This happens because Git for Windows on default setup will source this file
/etc/profile.d/aliases.sh which will do
alias node="winpty node.exe", which is required for interactive usage with
node (as well as other programs like
python,...). So when you invoke
node xxx <yyy >zzz, your shell is actually calling
winpty node xxx under the hood
winpty works by starting the winpty-agent.exe process with a new, hidden console window, which bridges between the console API and terminal input/output escape codes. It polls the hidden console's screen buffer for changes and generates a corresponding stream of output.
, but the side effect is that the stdin and stdout is not recognised as tty's.
So when piping or redirecting, you would want to invoke the
node binary itself and not the alias. There are some ways to achieve this:
Wrap in a shell script which would directly call
node since non-interactive shell does not source the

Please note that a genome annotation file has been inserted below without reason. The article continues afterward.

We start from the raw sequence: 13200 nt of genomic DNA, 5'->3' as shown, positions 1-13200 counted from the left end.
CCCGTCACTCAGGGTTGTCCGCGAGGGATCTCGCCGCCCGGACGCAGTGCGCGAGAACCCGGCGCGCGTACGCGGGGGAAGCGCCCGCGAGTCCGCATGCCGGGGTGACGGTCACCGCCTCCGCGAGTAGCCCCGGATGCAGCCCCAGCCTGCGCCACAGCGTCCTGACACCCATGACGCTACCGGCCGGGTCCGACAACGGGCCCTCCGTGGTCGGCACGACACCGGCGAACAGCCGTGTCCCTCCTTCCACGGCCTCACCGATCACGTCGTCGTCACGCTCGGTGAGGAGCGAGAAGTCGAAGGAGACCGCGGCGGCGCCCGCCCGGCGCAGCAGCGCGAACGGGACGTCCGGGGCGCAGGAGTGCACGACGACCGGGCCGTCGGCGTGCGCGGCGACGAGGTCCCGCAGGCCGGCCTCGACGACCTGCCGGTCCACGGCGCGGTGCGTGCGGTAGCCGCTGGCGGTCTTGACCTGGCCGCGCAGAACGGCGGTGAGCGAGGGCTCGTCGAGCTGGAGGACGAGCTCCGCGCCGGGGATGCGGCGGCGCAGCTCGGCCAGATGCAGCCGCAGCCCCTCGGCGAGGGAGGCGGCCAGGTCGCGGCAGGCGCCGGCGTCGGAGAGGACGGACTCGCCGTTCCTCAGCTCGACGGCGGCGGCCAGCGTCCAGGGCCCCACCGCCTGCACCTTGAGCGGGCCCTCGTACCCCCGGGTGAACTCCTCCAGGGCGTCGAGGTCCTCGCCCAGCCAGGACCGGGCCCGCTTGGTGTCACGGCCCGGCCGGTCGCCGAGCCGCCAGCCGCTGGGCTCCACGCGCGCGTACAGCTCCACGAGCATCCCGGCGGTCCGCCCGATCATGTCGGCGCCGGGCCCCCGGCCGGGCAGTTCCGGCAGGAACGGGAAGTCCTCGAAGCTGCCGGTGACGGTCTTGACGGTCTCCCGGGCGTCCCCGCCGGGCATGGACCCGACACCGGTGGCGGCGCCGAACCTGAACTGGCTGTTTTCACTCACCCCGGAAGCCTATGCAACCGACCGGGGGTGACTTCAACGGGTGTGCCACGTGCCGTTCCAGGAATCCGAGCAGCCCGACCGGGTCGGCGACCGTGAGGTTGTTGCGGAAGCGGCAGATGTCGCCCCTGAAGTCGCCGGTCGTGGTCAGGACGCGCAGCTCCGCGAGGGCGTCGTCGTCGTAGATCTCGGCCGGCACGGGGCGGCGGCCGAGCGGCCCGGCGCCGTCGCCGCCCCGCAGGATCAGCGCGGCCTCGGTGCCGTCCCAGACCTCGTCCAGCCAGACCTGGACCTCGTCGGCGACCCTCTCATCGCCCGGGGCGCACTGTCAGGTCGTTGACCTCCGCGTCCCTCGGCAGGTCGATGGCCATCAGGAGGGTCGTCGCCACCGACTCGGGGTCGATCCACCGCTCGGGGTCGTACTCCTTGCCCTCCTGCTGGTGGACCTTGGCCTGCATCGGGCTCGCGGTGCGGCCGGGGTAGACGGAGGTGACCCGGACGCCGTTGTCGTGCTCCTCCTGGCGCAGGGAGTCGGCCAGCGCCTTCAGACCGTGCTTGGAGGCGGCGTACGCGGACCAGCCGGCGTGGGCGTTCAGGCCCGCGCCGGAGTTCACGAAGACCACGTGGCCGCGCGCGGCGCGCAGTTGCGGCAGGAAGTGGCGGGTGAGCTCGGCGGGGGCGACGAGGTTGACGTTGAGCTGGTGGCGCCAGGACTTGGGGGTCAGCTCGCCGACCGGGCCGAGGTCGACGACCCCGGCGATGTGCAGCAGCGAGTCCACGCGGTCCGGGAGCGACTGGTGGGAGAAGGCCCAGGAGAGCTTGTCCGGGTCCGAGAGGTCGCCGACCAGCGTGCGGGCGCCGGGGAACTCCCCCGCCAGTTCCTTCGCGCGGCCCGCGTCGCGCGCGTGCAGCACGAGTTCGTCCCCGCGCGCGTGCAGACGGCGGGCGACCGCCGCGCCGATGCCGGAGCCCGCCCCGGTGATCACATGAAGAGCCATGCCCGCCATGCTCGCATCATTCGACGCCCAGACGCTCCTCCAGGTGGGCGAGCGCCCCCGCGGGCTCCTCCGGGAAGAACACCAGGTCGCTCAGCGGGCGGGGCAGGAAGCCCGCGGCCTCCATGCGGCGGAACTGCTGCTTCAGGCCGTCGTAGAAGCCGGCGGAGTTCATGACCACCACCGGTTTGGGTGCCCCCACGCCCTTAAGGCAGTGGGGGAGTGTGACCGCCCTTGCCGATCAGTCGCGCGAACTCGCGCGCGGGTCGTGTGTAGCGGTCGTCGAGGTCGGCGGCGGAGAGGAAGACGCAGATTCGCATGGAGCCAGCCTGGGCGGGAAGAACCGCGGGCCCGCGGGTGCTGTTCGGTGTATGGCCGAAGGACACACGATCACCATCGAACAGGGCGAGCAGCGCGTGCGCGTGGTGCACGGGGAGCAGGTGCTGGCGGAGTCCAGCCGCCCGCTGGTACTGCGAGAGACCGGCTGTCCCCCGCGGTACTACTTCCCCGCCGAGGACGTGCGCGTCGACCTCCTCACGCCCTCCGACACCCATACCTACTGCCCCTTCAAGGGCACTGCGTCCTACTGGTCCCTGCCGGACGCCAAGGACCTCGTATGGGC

aliases.sh file. See the other answers (both
env node my-cli.js > foo.txt or
command node my-cli.js > foo.txt
env runs the command in a default environment, the effect is like that of the above method; while
command is a
bash shell built-in that is used to bypass aliases.
- Call like
\node my-cli.js > foo.txt or
'node' my-cli.js > foo.txt or
"node" my-cli.js > foo.txt
The backslash and quotation are constructs to explicitly bypass aliasing.
- Call using
node.exe my-cli.js > foo.txt or
/full/path/to/node my-cli.js > foo.txt or
relative/path/to/node my-cli.js > foo.txt
The alias is for
path/to/node, which still points to the actual binary.
A way to expand on these solutions is to write a wrapper script that detects piping/redirection (which is in itself a whole other challenge tbh) which will decide to use
winpty or not.